"The truth is that it damages you, and eventually the damage hurts you because you just don't feel anything," she said. "You don't recover from that, you just change."
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Wu hears from women in the tech industry everyday seeking advice on how to handle the threats they're receiving. But she also faces an internal struggle every day: She wants people to recognize her for the work that she does as an engineer, like starting her own gaming studio,Giant Spacekat. But she also wants to continue to speak out and help other women who are being harassed.
"I got into technology to do technology. I am not known as an engineer," she said. "I feel torn every day. But I couldn't sleep at night if I chose to say, 'Hey everybody, I'm out.' "
But last week, Wu announced on Twitter that she would be focusing more on her work.
'It was acceptable and it was OK'
In April, Twitter updated its policies aimed at combating abuse online to allow the social network to lock accounts of users suspected of harassing others, and it began testing a feature that would filter out abusive tweets.
And Reddit has received backlash in the past month after top executives rolled out new rules to temper inappropriate speech on the site, including banning spam, copyrighted materials, unauthorized private information, violent threats, harassment and sexual content involving minors.
Reddit's vocal online community lashed out, arguing that executives were censoring users. Users created a petition on Change.org calling for the resignation of Pao, who was the CEO at the time. Pao stepped down on July 10.
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According to a Pew Research study published in 2014, women were more likely than men to find their most recent experience with online harassment "extremely or very upsetting," and women are also more likely to experience "more severe" harassment, such as stalking and sexual harassment.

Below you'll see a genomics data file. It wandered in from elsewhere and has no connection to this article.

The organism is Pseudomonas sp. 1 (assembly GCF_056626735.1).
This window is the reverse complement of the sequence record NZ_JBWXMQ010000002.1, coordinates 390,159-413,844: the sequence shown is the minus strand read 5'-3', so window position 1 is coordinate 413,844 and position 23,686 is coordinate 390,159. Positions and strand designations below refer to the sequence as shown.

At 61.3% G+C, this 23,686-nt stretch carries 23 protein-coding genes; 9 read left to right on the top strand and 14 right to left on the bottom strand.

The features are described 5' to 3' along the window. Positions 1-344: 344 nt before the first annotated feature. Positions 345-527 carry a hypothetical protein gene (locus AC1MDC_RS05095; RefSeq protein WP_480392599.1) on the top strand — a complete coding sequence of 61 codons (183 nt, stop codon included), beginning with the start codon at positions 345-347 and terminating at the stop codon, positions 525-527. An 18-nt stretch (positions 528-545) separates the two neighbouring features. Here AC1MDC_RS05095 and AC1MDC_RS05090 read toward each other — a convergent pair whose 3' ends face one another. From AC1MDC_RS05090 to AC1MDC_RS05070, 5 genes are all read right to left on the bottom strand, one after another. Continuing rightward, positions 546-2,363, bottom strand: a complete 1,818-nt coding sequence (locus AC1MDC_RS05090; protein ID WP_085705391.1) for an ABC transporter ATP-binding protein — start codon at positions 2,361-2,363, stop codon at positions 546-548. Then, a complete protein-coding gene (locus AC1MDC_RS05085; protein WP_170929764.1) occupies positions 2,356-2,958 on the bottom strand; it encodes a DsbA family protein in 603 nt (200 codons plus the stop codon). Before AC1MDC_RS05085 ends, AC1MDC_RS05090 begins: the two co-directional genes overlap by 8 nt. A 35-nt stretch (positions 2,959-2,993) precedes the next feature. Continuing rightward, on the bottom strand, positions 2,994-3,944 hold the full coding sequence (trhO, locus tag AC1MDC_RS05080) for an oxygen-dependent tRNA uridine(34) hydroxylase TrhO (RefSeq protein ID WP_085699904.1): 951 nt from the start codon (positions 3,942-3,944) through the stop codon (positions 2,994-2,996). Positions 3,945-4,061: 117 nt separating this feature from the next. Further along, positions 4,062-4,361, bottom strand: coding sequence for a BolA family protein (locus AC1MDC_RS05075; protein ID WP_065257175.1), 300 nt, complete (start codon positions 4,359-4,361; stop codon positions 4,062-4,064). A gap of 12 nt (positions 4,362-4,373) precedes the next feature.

The same study also shows that social media were most frequently cited as the scene of online harassment: 66 percent of those who have been harassed cited social media websites and apps.
Shireen Mitchell, an avid advocate for women and girls in tech and founder of Digital Sistas/Sisters, said because online harassment went unregulated in the early years of the Internet, a lot of the perpetrators of online harassment don't think much of their comments.
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Femsplain calls itself, half-jokingly, the "anti-Reddit."
"A big part of my life has always been playing video games, and it has always been not a safe space for women," Gordon said. "I used to play as a male character, so I didn't have to worry about people threatening me."
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With Femsplain, Gordon, a former Tumblr employee, hopes to create that safe space. The comments are moderated and the author's name is never published at the top of the article to make it more difficult for trolls to find them online.
Once the site began to gain more traction through its Kickstarter campaign in February, Gordon noticed an increase in harassing tweets.
Some emailed Kickstarter to get the campaign taken down. Some baited Gordon by sending emails asking general questions about the site and then would use her reply as an invitation to continuously email Gordon harassing messages for weeks.
On International Women's Day in March, hackers brought down Femsplain for four hours.
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"It was awful but really amazing at the same time because a lot of people voiced their support," she said.
Gordon said that when harassment comes, she wouldn't be able to deal with it without her community.
"Anytime I've experience harassment, I've always had people who also were there to fight them or combat them," she said. "I used to just accept it, but it's not OK, and it's not fair that we have to deal with that because we have a voice."